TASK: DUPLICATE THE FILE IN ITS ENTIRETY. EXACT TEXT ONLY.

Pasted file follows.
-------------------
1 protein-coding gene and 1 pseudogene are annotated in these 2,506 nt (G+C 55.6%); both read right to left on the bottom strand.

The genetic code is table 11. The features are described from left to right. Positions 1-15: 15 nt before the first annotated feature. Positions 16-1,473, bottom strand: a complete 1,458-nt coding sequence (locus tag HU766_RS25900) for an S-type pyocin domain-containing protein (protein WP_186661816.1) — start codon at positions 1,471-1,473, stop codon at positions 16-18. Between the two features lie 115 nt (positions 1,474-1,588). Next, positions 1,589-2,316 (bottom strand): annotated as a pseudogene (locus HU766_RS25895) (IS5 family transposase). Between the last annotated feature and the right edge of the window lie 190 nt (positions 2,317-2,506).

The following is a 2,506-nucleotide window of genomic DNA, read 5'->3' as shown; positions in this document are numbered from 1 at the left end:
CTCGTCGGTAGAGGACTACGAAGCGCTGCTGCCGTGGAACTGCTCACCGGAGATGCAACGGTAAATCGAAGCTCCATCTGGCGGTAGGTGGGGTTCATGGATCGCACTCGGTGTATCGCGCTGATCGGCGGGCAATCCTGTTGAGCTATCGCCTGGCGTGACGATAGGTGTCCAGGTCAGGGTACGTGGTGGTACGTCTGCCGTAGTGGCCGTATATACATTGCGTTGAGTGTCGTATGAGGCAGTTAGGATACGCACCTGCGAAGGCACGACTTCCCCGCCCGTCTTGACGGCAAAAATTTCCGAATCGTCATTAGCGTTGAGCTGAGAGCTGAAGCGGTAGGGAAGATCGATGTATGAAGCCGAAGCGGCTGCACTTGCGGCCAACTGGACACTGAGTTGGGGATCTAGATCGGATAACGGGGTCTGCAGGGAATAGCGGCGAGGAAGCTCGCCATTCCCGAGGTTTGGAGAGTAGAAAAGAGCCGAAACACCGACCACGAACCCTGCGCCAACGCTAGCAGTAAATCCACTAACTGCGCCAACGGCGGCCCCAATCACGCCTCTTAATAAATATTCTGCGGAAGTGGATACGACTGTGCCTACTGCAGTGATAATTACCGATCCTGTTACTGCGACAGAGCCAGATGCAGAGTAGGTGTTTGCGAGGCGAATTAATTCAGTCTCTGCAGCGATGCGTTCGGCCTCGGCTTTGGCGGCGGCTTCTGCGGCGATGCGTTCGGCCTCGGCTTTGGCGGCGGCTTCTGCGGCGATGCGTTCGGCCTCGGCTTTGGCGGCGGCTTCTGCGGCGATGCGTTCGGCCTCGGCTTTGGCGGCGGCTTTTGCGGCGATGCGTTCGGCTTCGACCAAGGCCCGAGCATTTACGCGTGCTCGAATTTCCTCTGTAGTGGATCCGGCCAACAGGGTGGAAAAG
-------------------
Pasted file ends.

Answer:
1 protein-coding gene and 1 pseudogene are annotated in these 2,506 nt (G+C 55.6%); both read right to left on the bottom strand.

The genetic code is table 11. The features are described from left to right. Positions 1-15: 15 nt before the first annotated feature. Positions 16-1,473, bottom strand: a complete 1,458-nt coding sequence (locus tag HU766_RS25900) for an S-type pyocin domain-containing protein (protein WP_186661816.1) — start codon at positions 1,471-1,473, stop codon at positions 16-18. Between the two features lie 115 nt (positions 1,474-1,588). Next, positions 1,589-2,316 (bottom strand): annotated as a pseudogene (locus HU766_RS25895) (IS5 family transposase). Between the last annotated feature and the right edge of the window lie 190 nt (positions 2,317-2,506).

The following is a 2,506-nucleotide window of genomic DNA, read 5'->3' as shown; positions in this document are numbered from 1 at the left end:
CTCGTCGGTAGAGGACTACGAAGCGCTGCTGCCGTGGAACTGCTCACCGGAGATGCAACGGTAAATCGAAGCTCCATCTGGCGGTAGGTGGGGTTCATGGATCGCACTCGGTGTATCGCGCTGATCGGCGGGCAATCCTGTTGAGCTATCGCCTGGCGTGACGATAGGTGTCCAGGTCAGGGTACGTGGTGGTACGTCTGCCGTAGTGGCCGTATATACATTGCGTTGAGTGTCGTATGAGGCAGTTAGGATACGCACCTGCGAAGGCACGACTTCCCCGCCCGTCTTGACGGCAAAAATTTCCGAATCGTCATTAGCGTTGAGCTGAGAGCTGAAGCGGTAGGGAAGATCGATGTATGAAGCCGAAGCGGCTGCACTTGCGGCCAACTGGACACTGAGTTGGGGATCTAGATCGGATAACGGGGTCTGCAGGGAATAGCGGCGAGGAAGCTCGCCATTCCCGAGGTTTGGAGAGTAGAAAAGAGCCGAAACACCGACCACGAACCCTGCGCCAACGCTAGCAGTAAATCCACTAACTGCGCCAACGGCGGCCCCAATCACGCCTCTTAATAAATATTCTGCGGAAGTGGATACGACTGTGCCTACTGCAGTGATAATTACCGATCCTGTTACTGCGACAGAGCCAGATGCAGAGTAGGTGTTTGCGAGGCGAATTAATTCAGTCTCTGCAGCGATGCGTTCGGCCTCGGCTTTGGCGGCGGCTTCTGCGGCGATGCGTTCGGCCTCGGCTTTGGCGGCGGCTTCTGCGGCGATGCGTTCGGCCTCGGCTTTGGCGGCGGCTTCTGCGGCGATGCGTTCGGCCTCGGCTTTGGCGGCGGCTTTTGCGGCGATGCGTTCGGCTTCGACCAAGGCCCGAGCATTTACGCGTGCTCGAATTTCCTCTGTAGTGGATCCGGCCAACAGGGTGGAAAAG